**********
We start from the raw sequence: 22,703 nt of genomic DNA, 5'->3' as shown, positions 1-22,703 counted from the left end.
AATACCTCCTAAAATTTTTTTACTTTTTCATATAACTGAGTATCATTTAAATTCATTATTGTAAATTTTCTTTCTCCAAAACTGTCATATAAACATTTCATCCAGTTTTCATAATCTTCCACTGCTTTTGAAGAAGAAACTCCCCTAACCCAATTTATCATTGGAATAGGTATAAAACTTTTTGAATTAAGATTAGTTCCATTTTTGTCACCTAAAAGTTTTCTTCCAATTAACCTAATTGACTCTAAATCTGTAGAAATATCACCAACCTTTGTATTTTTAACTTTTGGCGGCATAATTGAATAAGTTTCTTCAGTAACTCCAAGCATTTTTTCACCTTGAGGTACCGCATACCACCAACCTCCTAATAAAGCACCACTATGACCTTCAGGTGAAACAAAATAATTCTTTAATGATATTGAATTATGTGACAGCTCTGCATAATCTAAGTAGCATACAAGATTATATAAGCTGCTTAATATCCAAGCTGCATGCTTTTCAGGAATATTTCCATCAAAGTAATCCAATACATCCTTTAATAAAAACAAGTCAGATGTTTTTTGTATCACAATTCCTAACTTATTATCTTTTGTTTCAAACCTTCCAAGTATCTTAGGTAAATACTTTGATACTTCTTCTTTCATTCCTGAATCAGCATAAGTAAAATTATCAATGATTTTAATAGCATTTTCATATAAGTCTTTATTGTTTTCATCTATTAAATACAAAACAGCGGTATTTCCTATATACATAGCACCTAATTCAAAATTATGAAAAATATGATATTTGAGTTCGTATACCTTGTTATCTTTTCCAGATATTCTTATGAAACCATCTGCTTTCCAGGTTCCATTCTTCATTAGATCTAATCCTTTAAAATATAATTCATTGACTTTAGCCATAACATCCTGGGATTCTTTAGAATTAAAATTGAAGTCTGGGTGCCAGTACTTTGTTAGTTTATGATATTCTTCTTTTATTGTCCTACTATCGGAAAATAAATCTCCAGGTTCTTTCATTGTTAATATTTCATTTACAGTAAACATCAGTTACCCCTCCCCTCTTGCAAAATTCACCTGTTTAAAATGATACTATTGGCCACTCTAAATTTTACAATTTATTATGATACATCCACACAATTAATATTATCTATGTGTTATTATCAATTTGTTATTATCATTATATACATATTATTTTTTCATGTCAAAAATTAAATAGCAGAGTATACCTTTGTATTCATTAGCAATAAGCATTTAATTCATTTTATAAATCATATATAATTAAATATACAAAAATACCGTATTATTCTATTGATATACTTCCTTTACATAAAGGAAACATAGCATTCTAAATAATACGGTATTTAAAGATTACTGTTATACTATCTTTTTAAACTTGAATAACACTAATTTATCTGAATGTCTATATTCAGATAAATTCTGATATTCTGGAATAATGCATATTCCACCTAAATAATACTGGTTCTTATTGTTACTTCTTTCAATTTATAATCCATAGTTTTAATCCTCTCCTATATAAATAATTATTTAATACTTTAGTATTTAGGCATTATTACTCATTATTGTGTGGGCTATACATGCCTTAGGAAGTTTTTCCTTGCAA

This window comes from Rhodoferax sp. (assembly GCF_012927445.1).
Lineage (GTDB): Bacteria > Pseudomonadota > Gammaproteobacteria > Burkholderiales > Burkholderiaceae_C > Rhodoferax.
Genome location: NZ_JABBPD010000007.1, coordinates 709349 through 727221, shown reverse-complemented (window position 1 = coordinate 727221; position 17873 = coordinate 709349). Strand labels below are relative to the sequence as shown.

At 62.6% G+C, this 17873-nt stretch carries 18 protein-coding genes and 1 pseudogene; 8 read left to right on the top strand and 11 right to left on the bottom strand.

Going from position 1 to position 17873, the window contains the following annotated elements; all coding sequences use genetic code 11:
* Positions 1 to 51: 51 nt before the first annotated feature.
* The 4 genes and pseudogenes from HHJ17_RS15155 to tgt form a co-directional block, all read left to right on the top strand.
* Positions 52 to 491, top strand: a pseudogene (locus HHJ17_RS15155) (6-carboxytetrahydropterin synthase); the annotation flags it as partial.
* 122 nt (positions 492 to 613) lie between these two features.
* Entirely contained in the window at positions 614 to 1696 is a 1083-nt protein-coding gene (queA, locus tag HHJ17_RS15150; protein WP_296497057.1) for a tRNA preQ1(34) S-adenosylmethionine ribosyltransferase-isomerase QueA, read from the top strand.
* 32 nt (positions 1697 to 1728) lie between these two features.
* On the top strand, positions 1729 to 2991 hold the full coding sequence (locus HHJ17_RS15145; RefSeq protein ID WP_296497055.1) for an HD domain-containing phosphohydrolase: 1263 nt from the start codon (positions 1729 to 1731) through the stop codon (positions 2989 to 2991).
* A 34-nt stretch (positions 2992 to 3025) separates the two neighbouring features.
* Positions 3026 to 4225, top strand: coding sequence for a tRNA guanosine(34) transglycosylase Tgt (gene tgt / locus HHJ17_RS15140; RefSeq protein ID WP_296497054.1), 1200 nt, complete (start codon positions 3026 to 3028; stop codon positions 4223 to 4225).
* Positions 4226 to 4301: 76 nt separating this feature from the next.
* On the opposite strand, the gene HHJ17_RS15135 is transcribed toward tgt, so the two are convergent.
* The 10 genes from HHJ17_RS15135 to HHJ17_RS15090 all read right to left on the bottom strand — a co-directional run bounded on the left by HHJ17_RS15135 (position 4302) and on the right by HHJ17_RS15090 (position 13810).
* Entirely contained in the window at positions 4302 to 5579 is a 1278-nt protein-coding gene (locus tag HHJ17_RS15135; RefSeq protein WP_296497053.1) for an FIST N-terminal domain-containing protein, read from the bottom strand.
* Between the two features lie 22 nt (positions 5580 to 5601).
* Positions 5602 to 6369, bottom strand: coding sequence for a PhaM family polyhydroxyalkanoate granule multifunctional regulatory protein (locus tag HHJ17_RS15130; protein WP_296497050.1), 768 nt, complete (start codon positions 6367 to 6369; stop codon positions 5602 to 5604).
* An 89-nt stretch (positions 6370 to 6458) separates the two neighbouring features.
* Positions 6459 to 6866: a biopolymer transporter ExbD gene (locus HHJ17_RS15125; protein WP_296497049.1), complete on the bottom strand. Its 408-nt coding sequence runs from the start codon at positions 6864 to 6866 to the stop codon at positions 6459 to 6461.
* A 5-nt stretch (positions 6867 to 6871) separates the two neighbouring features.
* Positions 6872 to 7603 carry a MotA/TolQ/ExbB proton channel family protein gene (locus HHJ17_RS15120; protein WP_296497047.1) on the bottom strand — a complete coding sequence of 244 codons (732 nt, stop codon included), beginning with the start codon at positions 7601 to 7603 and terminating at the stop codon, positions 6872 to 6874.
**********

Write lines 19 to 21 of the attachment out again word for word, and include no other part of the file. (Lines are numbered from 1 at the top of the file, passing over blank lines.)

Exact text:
* The 10 genes from HHJ17_RS15135 to HHJ17_RS15090 all read right to left on the bottom strand — a co-directional run bounded on the left by HHJ17_RS15135 (position 4302) and on the right by HHJ17_RS15090 (position 13810).
* Entirely contained in the window at positions 4302 to 5579 is a 1278-nt protein-coding gene (locus tag HHJ17_RS15135; RefSeq protein WP_296497053.1) for an FIST N-terminal domain-containing protein, read from the bottom strand.
* Between the two features lie 22 nt (positions 5580 to 5601).